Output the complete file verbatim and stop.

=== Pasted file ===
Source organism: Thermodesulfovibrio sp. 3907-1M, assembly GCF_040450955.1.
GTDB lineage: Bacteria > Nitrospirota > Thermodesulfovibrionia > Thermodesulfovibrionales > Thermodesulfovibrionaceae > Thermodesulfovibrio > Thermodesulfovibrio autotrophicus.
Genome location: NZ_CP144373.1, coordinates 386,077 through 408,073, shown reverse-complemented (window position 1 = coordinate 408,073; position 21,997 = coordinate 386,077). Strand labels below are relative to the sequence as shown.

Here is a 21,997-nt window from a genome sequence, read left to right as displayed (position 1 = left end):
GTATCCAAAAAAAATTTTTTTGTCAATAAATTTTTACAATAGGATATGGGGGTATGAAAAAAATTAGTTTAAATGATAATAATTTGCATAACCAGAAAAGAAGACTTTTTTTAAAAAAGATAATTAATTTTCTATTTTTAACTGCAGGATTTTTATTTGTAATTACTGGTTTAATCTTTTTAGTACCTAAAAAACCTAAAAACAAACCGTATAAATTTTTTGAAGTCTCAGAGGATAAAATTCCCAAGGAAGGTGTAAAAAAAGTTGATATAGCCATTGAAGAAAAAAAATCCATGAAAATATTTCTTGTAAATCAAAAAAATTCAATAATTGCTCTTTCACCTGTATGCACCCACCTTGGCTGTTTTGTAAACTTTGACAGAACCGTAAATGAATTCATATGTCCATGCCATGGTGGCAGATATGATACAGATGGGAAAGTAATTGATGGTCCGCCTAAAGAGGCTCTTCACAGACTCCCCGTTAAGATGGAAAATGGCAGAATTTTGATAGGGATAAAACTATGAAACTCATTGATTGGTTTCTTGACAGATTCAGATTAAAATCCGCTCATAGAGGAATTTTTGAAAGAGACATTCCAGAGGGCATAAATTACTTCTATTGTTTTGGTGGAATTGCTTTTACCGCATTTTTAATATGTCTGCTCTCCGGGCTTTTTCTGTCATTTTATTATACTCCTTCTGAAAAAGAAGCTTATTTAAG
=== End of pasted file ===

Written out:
Source organism: Thermodesulfovibrio sp. 3907-1M, assembly GCF_040450955.1.
GTDB lineage: Bacteria > Nitrospirota > Thermodesulfovibrionia > Thermodesulfovibrionales > Thermodesulfovibrionaceae > Thermodesulfovibrio > Thermodesulfovibrio autotrophicus.
Genome location: NZ_CP144373.1, coordinates 386,077 through 408,073, shown reverse-complemented (window position 1 = coordinate 408,073; position 21,997 = coordinate 386,077). Strand labels below are relative to the sequence as shown.

Here is a 21,997-nt window from a genome sequence, read left to right as displayed (position 1 = left end):
GTATCCAAAAAAAATTTTTTTGTCAATAAATTTTTACAATAGGATATGGGGGTATGAAAAAAATTAGTTTAAATGATAATAATTTGCATAACCAGAAAAGAAGACTTTTTTTAAAAAAGATAATTAATTTTCTATTTTTAACTGCAGGATTTTTATTTGTAATTACTGGTTTAATCTTTTTAGTACCTAAAAAACCTAAAAACAAACCGTATAAATTTTTTGAAGTCTCAGAGGATAAAATTCCCAAGGAAGGTGTAAAAAAAGTTGATATAGCCATTGAAGAAAAAAAATCCATGAAAATATTTCTTGTAAATCAAAAAAATTCAATAATTGCTCTTTCACCTGTATGCACCCACCTTGGCTGTTTTGTAAACTTTGACAGAACCGTAAATGAATTCATATGTCCATGCCATGGTGGCAGATATGATACAGATGGGAAAGTAATTGATGGTCCGCCTAAAGAGGCTCTTCACAGACTCCCCGTTAAGATGGAAAATGGCAGAATTTTGATAGGGATAAAACTATGAAACTCATTGATTGGTTTCTTGACAGATTCAGATTAAAATCCGCTCATAGAGGAATTTTTGAAAGAGACATTCCAGAGGGCATAAATTACTTCTATTGTTTTGGTGGAATTGCTTTTACCGCATTTTTAATATGTCTGCTCTCCGGGCTTTTTCTGTCATTTTATTATACTCCTTCTGAAAAAGAAGCTTATTTAAG